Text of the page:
CFS or depression - what are the differences
Physicians can be very naughty and intellectually lazy when it comes to diagnosing CFS. They are all too willing to label patients as depressed because this leads on to a straightforward and well recognised management protocol, namely, anti-depressants, exercise and, if you are lucky, counselling. Anti-depressants in normal doses will make you worse, as will exercise. Counselling depends on the counsellor: if they do not believe CFS exists then you are well and truly stuffed.
There are clear distinctions between the two conditions, including the following:
1: Exercise: this makes CFS patients much worse but can be positively therapeutic in pure depression. This is the main difference! Also see CFS - Psychological or Physical?
2: Muscle tenderness and pain is common in CFS, and unusual in depression.
3: Response to alcohol and anti-depressants. These almost invariably make CFS patients worse, but depressed patients often get benefits.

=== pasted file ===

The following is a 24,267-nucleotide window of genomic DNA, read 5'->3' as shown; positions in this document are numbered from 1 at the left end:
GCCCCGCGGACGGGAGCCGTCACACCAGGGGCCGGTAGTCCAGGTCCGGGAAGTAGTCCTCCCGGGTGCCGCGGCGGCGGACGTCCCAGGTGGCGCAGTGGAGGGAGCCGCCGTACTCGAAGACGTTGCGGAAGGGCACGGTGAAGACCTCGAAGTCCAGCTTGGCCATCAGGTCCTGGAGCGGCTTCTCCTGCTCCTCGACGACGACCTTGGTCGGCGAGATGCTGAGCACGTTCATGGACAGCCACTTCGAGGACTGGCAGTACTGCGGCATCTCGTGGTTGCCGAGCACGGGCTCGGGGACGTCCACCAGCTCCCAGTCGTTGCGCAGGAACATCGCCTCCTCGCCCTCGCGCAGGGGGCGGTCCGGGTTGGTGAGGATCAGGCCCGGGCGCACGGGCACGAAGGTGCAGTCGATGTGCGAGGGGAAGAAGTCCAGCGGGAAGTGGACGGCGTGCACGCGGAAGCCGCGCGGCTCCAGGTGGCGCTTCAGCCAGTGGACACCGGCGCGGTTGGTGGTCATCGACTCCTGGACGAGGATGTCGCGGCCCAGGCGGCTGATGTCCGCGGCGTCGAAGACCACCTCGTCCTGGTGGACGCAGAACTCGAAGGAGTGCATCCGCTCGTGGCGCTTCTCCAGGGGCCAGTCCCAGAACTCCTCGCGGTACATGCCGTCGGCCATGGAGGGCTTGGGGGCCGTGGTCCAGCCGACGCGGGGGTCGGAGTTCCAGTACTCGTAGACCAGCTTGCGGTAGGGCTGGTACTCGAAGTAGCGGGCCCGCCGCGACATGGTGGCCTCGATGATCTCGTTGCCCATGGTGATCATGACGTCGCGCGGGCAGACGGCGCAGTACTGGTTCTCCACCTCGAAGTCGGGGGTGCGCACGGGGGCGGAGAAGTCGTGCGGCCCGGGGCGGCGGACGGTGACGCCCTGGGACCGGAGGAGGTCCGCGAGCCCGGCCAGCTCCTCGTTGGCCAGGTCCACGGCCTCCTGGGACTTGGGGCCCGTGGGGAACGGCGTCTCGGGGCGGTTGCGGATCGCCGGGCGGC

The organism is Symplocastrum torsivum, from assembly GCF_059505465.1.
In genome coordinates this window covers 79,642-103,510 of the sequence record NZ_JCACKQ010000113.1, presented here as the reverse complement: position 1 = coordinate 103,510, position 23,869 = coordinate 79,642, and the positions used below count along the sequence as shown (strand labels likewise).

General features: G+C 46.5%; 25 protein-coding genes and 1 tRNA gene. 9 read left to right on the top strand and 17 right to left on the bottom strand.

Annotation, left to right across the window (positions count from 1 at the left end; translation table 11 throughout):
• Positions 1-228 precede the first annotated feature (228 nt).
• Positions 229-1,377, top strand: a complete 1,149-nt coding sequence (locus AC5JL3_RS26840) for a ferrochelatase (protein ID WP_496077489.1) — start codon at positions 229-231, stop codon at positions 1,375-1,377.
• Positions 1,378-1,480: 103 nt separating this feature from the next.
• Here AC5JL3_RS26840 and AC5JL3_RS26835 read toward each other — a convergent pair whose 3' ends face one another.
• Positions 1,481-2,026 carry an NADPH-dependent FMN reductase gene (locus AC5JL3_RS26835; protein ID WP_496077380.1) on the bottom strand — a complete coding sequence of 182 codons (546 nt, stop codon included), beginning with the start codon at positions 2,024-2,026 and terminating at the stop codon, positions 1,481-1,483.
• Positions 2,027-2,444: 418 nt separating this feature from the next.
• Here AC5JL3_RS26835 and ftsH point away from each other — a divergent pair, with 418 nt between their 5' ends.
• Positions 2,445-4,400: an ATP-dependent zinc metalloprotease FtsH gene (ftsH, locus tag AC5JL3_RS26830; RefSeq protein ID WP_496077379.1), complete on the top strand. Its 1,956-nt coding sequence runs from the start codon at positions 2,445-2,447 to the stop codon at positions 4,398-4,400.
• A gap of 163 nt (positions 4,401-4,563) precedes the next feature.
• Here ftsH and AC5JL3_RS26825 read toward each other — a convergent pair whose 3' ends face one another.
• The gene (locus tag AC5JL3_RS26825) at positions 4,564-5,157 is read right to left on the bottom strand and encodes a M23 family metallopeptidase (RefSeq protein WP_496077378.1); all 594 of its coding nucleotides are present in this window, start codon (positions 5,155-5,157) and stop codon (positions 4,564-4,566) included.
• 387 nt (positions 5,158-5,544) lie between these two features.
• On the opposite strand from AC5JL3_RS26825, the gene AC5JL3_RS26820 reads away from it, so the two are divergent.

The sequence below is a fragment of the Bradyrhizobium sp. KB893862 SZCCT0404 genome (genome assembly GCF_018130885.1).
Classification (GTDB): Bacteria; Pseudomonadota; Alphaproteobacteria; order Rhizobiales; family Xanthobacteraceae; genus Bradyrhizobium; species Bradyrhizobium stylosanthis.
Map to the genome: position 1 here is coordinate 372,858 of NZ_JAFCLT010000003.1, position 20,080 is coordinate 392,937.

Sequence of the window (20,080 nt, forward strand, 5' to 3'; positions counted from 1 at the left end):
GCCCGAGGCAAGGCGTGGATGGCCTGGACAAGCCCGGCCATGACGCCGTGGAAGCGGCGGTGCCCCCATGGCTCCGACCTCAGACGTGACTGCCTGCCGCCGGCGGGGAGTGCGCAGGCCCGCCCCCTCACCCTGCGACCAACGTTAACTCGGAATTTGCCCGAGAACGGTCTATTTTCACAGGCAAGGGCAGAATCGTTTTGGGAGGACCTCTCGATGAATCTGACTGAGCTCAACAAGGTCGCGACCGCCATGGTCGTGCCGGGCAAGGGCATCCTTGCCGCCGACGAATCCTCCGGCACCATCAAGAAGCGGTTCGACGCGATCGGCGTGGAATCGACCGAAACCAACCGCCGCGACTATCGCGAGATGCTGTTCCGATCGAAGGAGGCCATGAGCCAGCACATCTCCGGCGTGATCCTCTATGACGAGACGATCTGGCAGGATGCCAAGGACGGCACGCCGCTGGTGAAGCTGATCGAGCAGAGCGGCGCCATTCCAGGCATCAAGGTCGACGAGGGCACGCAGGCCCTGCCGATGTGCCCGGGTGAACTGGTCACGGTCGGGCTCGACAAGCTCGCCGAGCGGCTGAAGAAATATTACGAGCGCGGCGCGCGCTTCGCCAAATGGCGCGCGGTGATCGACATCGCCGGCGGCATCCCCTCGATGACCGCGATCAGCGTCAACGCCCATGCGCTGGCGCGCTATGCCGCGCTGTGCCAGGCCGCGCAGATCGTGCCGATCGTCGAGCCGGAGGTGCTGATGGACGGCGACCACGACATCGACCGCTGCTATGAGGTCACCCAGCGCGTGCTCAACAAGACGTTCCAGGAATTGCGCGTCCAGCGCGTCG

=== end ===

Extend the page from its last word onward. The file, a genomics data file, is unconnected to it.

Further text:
4: Sleep disturbance: in CFS, the biological clock is moved on so patients go to sleep late and wake up late in the morning. With depression, one expects to see early morning wakening.
5: Adrenal function. In CFS, this is usually depressed, whereas in depression, there may be associated anxiety, with raised levels of cortisol- see adrenal stress profile.
6: CFS patients often have poor immunity, with recurrent infections. This is not generally a feature of depression.
7: If you can get the tests done, then there will be differences in neuro-psychometric testing, which demonstrate a different type of cognitive disturbance, memory lose and mental agility in both illnesses. Furthermore, SPECT and PET scans demonstrate diminished metabolism in the brain stem, medial and frontal lobes of the cerebral cortex in ME, whilst in depression, diminished metabolism is more widespread and the frontal lobes are chiefly affected.
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